Light-Rail Builders Face Heavy Challenges Along With Growth
Light-rail owners, planners and builders are enjoying unprecedented public support—and facing unprecedented challenges as a result. With more than 30 cities building light-rail systems, the need for workforce talent and funding is greater than ever.
“There is no better time ever to be in transit,” said Leslie Rogers, a San Francisco-based regional administrator for the Federal Transit Administration, speaking to attendees of the Transportation Research Board/American Public Transportation Association Joint Light Rail Conference held April 19-21 in Los Angeles. “We have a great friend and partner in Washington. In thirty years we’ve never been as excited and re-energized.”
But Rogers also acknowledged tremendous funding challenges. “How will we finance transit in the coming years?” he asked. “How will we maintain a state of good repair? We have a $50-billion backlog in deferred maintenance. Five billion dollars a year are needed to maintain infrastructure even if it is fixed.” Rogers said FTA is finalizing a report on capital needs of the nation’s largest light-rail operators.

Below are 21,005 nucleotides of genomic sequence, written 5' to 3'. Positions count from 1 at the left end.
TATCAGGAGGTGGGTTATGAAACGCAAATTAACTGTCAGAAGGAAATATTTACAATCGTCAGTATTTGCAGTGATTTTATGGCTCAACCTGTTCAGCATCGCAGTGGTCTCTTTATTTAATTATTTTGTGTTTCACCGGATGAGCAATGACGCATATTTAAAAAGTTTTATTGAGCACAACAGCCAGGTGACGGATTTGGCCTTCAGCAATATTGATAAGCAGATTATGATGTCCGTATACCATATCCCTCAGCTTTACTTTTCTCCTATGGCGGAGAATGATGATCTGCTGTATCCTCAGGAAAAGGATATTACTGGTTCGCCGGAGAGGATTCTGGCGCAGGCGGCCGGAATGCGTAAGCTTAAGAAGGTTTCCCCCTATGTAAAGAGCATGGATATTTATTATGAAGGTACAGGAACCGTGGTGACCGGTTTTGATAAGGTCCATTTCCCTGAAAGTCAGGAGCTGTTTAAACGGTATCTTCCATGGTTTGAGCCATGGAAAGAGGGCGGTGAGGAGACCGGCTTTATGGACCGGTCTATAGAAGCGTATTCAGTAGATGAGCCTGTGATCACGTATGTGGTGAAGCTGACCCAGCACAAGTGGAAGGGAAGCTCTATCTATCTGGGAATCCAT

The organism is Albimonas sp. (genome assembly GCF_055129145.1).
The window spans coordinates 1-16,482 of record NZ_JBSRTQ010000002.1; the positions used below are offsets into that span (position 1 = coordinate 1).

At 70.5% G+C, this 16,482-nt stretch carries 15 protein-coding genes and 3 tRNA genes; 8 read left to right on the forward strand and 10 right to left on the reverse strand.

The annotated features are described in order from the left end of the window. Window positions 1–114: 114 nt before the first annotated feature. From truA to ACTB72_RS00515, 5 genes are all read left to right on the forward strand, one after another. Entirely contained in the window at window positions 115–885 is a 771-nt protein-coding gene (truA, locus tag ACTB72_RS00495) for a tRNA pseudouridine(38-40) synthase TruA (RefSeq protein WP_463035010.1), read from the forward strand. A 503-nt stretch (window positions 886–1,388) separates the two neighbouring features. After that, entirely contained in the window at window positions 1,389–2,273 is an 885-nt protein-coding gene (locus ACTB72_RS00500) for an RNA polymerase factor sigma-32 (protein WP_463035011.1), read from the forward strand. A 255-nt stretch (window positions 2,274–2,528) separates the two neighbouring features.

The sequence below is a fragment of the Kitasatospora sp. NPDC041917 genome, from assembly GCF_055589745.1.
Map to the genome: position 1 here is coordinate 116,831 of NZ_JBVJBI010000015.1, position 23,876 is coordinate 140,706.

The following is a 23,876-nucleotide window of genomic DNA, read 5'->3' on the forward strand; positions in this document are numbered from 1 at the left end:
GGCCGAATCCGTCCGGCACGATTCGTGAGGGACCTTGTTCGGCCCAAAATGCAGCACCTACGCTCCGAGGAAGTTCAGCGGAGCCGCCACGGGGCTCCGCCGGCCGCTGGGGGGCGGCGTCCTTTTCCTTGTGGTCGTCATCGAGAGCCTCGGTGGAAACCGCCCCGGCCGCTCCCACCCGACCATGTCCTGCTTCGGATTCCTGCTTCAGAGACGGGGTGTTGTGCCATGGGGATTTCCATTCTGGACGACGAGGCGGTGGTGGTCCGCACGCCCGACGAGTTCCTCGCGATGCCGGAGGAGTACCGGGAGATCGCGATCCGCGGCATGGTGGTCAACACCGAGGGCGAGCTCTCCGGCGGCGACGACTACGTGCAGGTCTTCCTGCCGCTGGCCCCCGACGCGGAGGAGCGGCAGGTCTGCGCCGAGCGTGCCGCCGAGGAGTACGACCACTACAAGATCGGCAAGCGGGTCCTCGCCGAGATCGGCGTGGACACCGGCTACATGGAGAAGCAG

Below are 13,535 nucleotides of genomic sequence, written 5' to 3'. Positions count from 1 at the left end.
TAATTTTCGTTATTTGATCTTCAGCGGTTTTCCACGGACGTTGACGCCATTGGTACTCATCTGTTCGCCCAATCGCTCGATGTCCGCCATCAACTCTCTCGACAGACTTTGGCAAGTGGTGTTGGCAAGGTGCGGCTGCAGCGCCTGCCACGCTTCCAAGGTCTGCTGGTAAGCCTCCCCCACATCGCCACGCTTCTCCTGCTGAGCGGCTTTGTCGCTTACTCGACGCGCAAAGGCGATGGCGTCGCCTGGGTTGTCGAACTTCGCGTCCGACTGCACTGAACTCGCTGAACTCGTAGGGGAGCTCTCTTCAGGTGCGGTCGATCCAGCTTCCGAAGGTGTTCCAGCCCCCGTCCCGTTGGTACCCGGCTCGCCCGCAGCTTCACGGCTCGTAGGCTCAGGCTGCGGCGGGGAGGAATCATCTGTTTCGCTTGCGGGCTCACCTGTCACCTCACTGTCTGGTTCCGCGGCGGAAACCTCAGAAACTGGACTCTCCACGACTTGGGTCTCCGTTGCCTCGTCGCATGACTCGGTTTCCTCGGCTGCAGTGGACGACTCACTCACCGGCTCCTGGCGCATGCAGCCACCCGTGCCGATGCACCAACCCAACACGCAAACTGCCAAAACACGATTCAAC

The light-rail world also faces personnel needs. “We need lots of good people who are able to deal with a complicated business,” said Jerome Premo, North American rail group leader for AECOM, Los Angeles. He noted that APTA has created a workforce development team “to come up with ideas to deal with the gripping issue of the next transit generation” and cited “9K in ’09”— “let’s get the message out about public transit to nine thousand high school students.”
James Palmer, transportation director in Hill International Inc.’s Philadelphia office, said the industry is “behind the curve” in using digital modeling for projects. “Why is vertical [construction] so ahead of horizontal?” he asked. He proposed a spin-off of building information modeling (BIM) called civil information modeling (CIM). He noted that it is more difficult to employ CIM due to the peculiarities of transit work, such as the inclusion of different stakeholders at different points. “But new delivery systems are making it possible,” he added.
The idea of integration also could apply to construction and maintenance. “FTA has different [funding] sections for new versus existing systems,” said Dan Caufield, director of operations planning and development for Tri-County Metropolitan Transportation District of Oregon. “But it’s really one overall program.” He suggested that when agencies issue contracts for new construction, the scope of work could include upgrades to existing infrastructure.